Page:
Review

Review: Fellside by M.R. Carey

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3 out of 5 stars | Goodreads

Well, this was incredibly disappointing.

After the absolutely astonishing book that was The Girl With All The Gifts, I expected something just as amazing from M.R. Carey the second time round. Sadly, it was not to be.

I wouldn’t call this horror, not in the same way that The Girl With All The Gifts was. It’s more paranormal, but it’s also just very odd. Jess Moulson finds herself in prison after a fire, a fire that she apparently caused whilst high. When Jess finds out what happened during the fire, she decides the best thing to do is to end her life, and goes on hunger strike. She is teetering on the very edge of life and death when she suddenly starts to hear voices and see visions, a figure from her past that might hold all the answers.

To be honest, I think my main issue with this book was Jess. She was just a bit of a limp character, and there didn’t seem to be much to her. I also found the whole explanation for Jess’s visions to be a bit of a let down. I’m not sure what I was expecting, but with the way that the book was going I had started to suspect the reason behind them (it is very difficult to write about this book with giving anything away to be honest, which is why this review is so short!), regardless it was still disappointing and almost felt as though the involvement of Jess’s case was entirely pointless. And if, like me, you’re more interested in prison dramas after Orange is the New Black – this ain’t that.

As with The Girl With All The Gifts, Carey’s writing is excellent. It was just the story that did not work for me this time – it wasn’t even creepy like the blurb claimed. I will still read his next book with the hope that it will live up to the first, but I feel sadly disappointed by Fellside.

Review

Review: The Demon King (The Seven Realms #1) by Cinda Williams Chima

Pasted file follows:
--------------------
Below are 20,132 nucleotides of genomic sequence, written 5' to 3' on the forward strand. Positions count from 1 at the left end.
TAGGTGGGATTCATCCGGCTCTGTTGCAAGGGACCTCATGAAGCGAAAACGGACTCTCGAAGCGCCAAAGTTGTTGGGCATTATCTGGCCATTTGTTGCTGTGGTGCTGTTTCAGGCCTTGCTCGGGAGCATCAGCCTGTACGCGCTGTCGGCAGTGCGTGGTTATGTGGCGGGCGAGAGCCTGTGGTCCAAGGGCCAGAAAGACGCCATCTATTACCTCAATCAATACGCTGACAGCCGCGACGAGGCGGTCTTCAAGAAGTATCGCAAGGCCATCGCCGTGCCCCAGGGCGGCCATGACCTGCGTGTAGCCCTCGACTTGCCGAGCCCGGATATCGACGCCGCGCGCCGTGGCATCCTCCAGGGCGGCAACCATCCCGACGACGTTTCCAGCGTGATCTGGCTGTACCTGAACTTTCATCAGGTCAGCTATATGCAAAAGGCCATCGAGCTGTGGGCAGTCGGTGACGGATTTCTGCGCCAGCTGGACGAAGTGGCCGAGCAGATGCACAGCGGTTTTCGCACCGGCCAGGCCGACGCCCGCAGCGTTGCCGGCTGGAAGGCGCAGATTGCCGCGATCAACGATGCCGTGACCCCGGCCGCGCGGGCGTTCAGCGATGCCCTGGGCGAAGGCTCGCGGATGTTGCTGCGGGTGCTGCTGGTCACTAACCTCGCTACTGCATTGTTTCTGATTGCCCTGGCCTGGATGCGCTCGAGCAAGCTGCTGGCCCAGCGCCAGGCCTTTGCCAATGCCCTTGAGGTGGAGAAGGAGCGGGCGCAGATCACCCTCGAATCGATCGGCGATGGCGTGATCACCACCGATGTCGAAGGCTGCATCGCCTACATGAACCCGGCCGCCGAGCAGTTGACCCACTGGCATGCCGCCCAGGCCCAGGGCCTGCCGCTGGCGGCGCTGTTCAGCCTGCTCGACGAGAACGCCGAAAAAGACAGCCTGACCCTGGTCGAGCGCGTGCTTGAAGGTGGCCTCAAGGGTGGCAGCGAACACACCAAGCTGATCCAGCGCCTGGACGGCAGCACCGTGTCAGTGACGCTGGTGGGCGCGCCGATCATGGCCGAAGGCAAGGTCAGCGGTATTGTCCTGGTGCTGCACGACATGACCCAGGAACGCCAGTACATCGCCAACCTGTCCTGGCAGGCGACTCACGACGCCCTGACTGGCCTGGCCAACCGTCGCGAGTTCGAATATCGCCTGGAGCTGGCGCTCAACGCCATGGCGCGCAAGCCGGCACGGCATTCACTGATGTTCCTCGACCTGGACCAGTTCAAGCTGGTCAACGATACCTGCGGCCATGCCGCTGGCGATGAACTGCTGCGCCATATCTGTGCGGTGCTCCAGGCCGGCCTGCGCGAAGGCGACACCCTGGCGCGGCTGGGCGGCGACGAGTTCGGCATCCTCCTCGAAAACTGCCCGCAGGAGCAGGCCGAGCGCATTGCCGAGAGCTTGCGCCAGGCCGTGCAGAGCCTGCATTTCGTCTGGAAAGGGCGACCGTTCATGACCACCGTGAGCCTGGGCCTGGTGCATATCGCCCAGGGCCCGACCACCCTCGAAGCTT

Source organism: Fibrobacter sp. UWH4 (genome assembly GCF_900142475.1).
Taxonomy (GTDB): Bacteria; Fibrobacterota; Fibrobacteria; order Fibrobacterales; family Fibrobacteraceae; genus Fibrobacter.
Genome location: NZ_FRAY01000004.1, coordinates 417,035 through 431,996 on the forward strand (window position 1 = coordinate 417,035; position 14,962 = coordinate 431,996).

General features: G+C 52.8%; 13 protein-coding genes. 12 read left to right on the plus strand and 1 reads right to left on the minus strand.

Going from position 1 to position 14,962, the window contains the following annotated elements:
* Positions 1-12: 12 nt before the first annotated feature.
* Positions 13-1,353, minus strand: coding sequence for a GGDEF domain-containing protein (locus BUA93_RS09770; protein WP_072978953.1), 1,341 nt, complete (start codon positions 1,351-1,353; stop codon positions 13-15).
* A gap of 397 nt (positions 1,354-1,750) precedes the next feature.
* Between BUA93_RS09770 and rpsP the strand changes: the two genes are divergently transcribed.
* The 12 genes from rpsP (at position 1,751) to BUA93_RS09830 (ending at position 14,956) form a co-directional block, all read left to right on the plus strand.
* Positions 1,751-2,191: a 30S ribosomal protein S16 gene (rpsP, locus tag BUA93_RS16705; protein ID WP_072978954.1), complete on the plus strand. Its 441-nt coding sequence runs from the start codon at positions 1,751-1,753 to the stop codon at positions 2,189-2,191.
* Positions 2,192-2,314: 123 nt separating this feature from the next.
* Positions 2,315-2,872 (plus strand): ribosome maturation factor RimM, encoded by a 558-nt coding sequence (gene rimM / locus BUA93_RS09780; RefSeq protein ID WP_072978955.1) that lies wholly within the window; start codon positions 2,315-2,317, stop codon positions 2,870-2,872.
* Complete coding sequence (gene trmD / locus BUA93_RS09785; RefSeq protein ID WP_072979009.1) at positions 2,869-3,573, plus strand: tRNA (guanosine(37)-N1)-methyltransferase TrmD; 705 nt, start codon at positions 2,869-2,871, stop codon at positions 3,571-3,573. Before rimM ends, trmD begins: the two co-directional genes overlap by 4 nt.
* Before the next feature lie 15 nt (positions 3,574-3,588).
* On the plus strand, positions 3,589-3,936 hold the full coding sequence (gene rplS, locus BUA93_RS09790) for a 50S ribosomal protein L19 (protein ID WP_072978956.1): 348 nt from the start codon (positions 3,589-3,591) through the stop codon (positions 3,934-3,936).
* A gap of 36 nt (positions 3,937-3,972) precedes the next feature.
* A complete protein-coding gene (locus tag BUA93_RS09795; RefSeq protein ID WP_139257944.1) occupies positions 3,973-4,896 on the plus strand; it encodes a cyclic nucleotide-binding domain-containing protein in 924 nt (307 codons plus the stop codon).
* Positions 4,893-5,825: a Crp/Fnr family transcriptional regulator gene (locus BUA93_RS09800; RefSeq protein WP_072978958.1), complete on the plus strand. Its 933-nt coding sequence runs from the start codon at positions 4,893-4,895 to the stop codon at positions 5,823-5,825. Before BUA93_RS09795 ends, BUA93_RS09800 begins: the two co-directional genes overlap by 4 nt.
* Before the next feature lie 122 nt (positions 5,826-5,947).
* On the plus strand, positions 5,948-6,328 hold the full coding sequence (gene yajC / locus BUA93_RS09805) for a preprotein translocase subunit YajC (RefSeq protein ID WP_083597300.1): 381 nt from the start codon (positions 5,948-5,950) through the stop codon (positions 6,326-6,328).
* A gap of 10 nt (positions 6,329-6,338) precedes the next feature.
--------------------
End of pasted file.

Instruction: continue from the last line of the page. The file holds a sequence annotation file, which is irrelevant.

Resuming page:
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5 out of 5 stars | Goodreads

The Demon King had long been one of those fantasy books I was aware of, knew SO many people who raved about it, yet I pretty much ignored it. It sat on my ‘to read’ list for a while, despite sounding amazing, and despite endless wonderful praise from my bookish buddies. However, recently I’ve been trying to make more use of my local library. The library itself has very little, but since I can order books from anywhere in the county for free and pick them up from there, I’ve been grabbing ten books at a time, scouring through the library catalogue and cross-referencing with my Goodreads ‘to read’ shelf. The Demon King happened to be available, and so, by this twist of fate, I ended up reading it much sooner than I probably would have otherwise.

Let me just say: I am so, SO thankful for the county library inter-loan system. I devoured this 500 page fantasy novel in two days. I read it during my commute, not looking up once, and would have happily stayed on the bus and gone round in circles all day just reading if, you know, I hadn’t had to go to work… Inconvenient, much?

The Demon King centres around several characters. First, there’s Han Alister, also known to the Clans as Hunts Alone, or to the people of Fellsmarch as Cuffs Alister, streetlord of Ragmarket. Han is the son of a laundress who has turned to petty crime in order to provide for his family, but he also has connections with the Clans outside the city – the Clans being tribespeople who have connections with the land. Second, we have Princess Raisa, princess heir to the throne of the Fells (MATRIARCHY YES), who isn’t content with her position. I really liked Raisa – instead of being a spoiled brat who wasn’t happy with her lot, she was shown as someone who perhaps just wanted to live a simpler life, but was also kept in the dark about how her people were treated, and how they saw their monarch. She aspired to be a warrior queen, and was basically so determined and always prepared to do whatever it took. Other characters include Amon Byrne, Raisa’s childhood friend and son of the Captain of the Guard, and Micah Bayar, son of the High Wizard and a Draco Malfoy type character that you might want to slap across the face once or twice.

I have to admit, any plot twists or events that were meant to be shocking did not work – everything was quite obvious. But this did not spoil the magic for me. I was just so enamoured by Fellsmarch, the Clans, Raisa and Han’s separate missions and just about everything else that was going on to care. I feel like The Demon King is a fantasy novel that would work for both fantasy lovers, and those who aren’t sure about the genre – it’s not overly complicated, but it also evokes those classic elements of the genre. There’s no other way of saying this: it gave me the warm fuzzies.